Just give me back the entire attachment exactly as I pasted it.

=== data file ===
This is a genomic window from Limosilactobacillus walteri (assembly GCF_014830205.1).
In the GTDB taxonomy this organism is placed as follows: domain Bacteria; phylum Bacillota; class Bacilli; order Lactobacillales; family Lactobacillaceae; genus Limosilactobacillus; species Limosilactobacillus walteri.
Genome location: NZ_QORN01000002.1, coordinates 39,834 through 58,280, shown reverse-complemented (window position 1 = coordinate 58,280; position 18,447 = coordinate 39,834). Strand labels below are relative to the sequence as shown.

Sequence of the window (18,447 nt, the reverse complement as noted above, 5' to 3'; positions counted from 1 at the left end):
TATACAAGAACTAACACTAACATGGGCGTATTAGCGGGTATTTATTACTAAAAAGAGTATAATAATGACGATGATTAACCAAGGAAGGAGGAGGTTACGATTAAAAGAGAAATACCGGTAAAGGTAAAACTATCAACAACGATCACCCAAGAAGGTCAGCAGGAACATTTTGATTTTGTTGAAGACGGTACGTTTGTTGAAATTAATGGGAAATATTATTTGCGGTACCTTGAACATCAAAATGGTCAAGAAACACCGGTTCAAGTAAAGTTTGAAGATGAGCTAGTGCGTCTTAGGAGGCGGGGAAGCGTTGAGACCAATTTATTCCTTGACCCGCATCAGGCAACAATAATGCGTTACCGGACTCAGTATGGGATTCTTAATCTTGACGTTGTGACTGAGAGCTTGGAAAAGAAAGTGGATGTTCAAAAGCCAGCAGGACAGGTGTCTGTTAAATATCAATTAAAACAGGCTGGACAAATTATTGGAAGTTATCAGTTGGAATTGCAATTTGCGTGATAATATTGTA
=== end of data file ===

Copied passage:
This is a genomic window from Limosilactobacillus walteri (assembly GCF_014830205.1).
In the GTDB taxonomy this organism is placed as follows: domain Bacteria; phylum Bacillota; class Bacilli; order Lactobacillales; family Lactobacillaceae; genus Limosilactobacillus; species Limosilactobacillus walteri.
Genome location: NZ_QORN01000002.1, coordinates 39,834 through 58,280, shown reverse-complemented (window position 1 = coordinate 58,280; position 18,447 = coordinate 39,834). Strand labels below are relative to the sequence as shown.

Sequence of the window (18,447 nt, the reverse complement as noted above, 5' to 3'; positions counted from 1 at the left end):
TATACAAGAACTAACACTAACATGGGCGTATTAGCGGGTATTTATTACTAAAAAGAGTATAATAATGACGATGATTAACCAAGGAAGGAGGAGGTTACGATTAAAAGAGAAATACCGGTAAAGGTAAAACTATCAACAACGATCACCCAAGAAGGTCAGCAGGAACATTTTGATTTTGTTGAAGACGGTACGTTTGTTGAAATTAATGGGAAATATTATTTGCGGTACCTTGAACATCAAAATGGTCAAGAAACACCGGTTCAAGTAAAGTTTGAAGATGAGCTAGTGCGTCTTAGGAGGCGGGGAAGCGTTGAGACCAATTTATTCCTTGACCCGCATCAGGCAACAATAATGCGTTACCGGACTCAGTATGGGATTCTTAATCTTGACGTTGTGACTGAGAGCTTGGAAAAGAAAGTGGATGTTCAAAAGCCAGCAGGACAGGTGTCTGTTAAATATCAATTAAAACAGGCTGGACAAATTATTGGAAGTTATCAGTTGGAATTGCAATTTGCGTGATAATATTGTA